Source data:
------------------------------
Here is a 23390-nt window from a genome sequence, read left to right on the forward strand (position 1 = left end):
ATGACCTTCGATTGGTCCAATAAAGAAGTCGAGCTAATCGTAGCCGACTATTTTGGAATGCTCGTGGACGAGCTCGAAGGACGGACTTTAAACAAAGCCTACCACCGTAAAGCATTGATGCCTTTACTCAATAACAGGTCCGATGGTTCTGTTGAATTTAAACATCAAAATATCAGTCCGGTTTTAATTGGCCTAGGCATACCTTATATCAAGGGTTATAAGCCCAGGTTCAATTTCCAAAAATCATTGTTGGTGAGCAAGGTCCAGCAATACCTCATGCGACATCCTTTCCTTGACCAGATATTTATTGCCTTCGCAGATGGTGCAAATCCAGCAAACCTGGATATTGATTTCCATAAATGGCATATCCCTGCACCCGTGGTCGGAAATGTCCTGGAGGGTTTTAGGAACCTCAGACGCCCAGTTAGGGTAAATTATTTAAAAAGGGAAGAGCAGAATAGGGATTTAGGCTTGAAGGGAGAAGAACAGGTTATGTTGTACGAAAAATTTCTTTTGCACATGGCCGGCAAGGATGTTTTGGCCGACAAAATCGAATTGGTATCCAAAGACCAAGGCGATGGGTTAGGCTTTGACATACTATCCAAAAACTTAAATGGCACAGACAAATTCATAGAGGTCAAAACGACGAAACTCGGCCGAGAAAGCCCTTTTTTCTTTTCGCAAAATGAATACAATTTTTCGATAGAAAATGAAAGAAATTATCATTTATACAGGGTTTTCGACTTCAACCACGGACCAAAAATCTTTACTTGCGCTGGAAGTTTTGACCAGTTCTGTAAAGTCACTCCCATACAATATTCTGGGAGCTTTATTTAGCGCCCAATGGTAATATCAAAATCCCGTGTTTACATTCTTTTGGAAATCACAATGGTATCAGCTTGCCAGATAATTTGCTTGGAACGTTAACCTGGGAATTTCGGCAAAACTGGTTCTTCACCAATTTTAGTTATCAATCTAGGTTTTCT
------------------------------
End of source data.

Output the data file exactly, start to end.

Here is a 23390-nt window from a genome sequence, read left to right on the forward strand (position 1 = left end):
ATGACCTTCGATTGGTCCAATAAAGAAGTCGAGCTAATCGTAGCCGACTATTTTGGAATGCTCGTGGACGAGCTCGAAGGACGGACTTTAAACAAAGCCTACCACCGTAAAGCATTGATGCCTTTACTCAATAACAGGTCCGATGGTTCTGTTGAATTTAAACATCAAAATATCAGTCCGGTTTTAATTGGCCTAGGCATACCTTATATCAAGGGTTATAAGCCCAGGTTCAATTTCCAAAAATCATTGTTGGTGAGCAAGGTCCAGCAATACCTCATGCGACATCCTTTCCTTGACCAGATATTTATTGCCTTCGCAGATGGTGCAAATCCAGCAAACCTGGATATTGATTTCCATAAATGGCATATCCCTGCACCCGTGGTCGGAAATGTCCTGGAGGGTTTTAGGAACCTCAGACGCCCAGTTAGGGTAAATTATTTAAAAAGGGAAGAGCAGAATAGGGATTTAGGCTTGAAGGGAGAAGAACAGGTTATGTTGTACGAAAAATTTCTTTTGCACATGGCCGGCAAGGATGTTTTGGCCGACAAAATCGAATTGGTATCCAAAGACCAAGGCGATGGGTTAGGCTTTGACATACTATCCAAAAACTTAAATGGCACAGACAAATTCATAGAGGTCAAAACGACGAAACTCGGCCGAGAAAGCCCTTTTTTCTTTTCGCAAAATGAATACAATTTTTCGATAGAAAATGAAAGAAATTATCATTTATACAGGGTTTTCGACTTCAACCACGGACCAAAAATCTTTACTTGCGCTGGAAGTTTTGACCAGTTCTGTAAAGTCACTCCCATACAATATTCTGGGAGCTTTATTTAGCGCCCAATGGTAATATCAAAATCCCGTGTTTACATTCTTTTGGAAATCACAATGGTATCAGCTTGCCAGATAATTTGCTTGGAACGTTAACCTGGGAATTTCGGCAAAACTGGTTCTTCACCAATTTTAGTTATCAATCTAGGTTTTCT